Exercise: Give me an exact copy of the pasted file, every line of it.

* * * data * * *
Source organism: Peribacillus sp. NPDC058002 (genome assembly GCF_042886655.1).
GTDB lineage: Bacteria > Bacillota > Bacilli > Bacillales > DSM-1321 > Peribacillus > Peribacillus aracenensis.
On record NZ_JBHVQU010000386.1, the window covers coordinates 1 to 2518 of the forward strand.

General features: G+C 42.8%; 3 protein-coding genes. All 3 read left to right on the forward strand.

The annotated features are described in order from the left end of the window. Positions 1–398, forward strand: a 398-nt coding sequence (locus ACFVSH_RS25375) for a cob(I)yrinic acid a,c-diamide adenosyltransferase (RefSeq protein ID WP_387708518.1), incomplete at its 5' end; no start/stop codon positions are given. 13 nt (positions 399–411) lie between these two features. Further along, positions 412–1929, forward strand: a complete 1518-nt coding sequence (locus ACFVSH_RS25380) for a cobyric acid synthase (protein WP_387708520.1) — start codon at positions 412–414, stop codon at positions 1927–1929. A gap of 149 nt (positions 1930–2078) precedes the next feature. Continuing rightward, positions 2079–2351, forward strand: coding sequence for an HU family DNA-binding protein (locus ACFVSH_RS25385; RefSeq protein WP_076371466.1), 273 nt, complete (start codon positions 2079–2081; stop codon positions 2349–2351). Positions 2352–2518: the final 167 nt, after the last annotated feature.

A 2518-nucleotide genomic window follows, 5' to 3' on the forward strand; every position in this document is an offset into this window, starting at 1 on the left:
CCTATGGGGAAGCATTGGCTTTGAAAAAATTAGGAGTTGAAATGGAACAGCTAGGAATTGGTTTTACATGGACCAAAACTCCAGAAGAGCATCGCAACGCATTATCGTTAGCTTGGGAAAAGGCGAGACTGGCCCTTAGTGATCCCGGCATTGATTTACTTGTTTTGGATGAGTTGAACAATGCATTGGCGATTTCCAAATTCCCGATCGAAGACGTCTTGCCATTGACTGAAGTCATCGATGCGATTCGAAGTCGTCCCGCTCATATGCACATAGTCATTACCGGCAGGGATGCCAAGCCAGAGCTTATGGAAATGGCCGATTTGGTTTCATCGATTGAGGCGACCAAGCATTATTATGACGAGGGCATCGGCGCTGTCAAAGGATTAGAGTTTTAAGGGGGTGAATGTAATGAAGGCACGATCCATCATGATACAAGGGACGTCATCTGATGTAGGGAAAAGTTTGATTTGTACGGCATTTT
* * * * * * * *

Source organism: Peribacillus sp. NPDC058002 (genome assembly GCF_042886655.1).
GTDB lineage: Bacteria > Bacillota > Bacilli > Bacillales > DSM-1321 > Peribacillus > Peribacillus aracenensis.
On record NZ_JBHVQU010000386.1, the window covers coordinates 1 to 2518 of the forward strand.

General features: G+C 42.8%; 3 protein-coding genes. All 3 read left to right on the forward strand.

The annotated features are described in order from the left end of the window. Positions 1–398, forward strand: a 398-nt coding sequence (locus ACFVSH_RS25375) for a cob(I)yrinic acid a,c-diamide adenosyltransferase (RefSeq protein ID WP_387708518.1), incomplete at its 5' end; no start/stop codon positions are given. 13 nt (positions 399–411) lie between these two features. Further along, positions 412–1929, forward strand: a complete 1518-nt coding sequence (locus ACFVSH_RS25380) for a cobyric acid synthase (protein WP_387708520.1) — start codon at positions 412–414, stop codon at positions 1927–1929. A gap of 149 nt (positions 1930–2078) precedes the next feature. Continuing rightward, positions 2079–2351, forward strand: coding sequence for an HU family DNA-binding protein (locus ACFVSH_RS25385; RefSeq protein WP_076371466.1), 273 nt, complete (start codon positions 2079–2081; stop codon positions 2349–2351). Positions 2352–2518: the final 167 nt, after the last annotated feature.

A 2518-nucleotide genomic window follows, 5' to 3' on the forward strand; every position in this document is an offset into this window, starting at 1 on the left:
CCTATGGGGAAGCATTGGCTTTGAAAAAATTAGGAGTTGAAATGGAACAGCTAGGAATTGGTTTTACATGGACCAAAACTCCAGAAGAGCATCGCAACGCATTATCGTTAGCTTGGGAAAAGGCGAGACTGGCCCTTAGTGATCCCGGCATTGATTTACTTGTTTTGGATGAGTTGAACAATGCATTGGCGATTTCCAAATTCCCGATCGAAGACGTCTTGCCATTGACTGAAGTCATCGATGCGATTCGAAGTCGTCCCGCTCATATGCACATAGTCATTACCGGCAGGGATGCCAAGCCAGAGCTTATGGAAATGGCCGATTTGGTTTCATCGATTGAGGCGACCAAGCATTATTATGACGAGGGCATCGGCGCTGTCAAAGGATTAGAGTTTTAAGGGGGTGAATGTAATGAAGGCACGATCCATCATGATACAAGGGACGTCATCTGATGTAGGGAAAAGTTTGATTTGTACGGCATTTT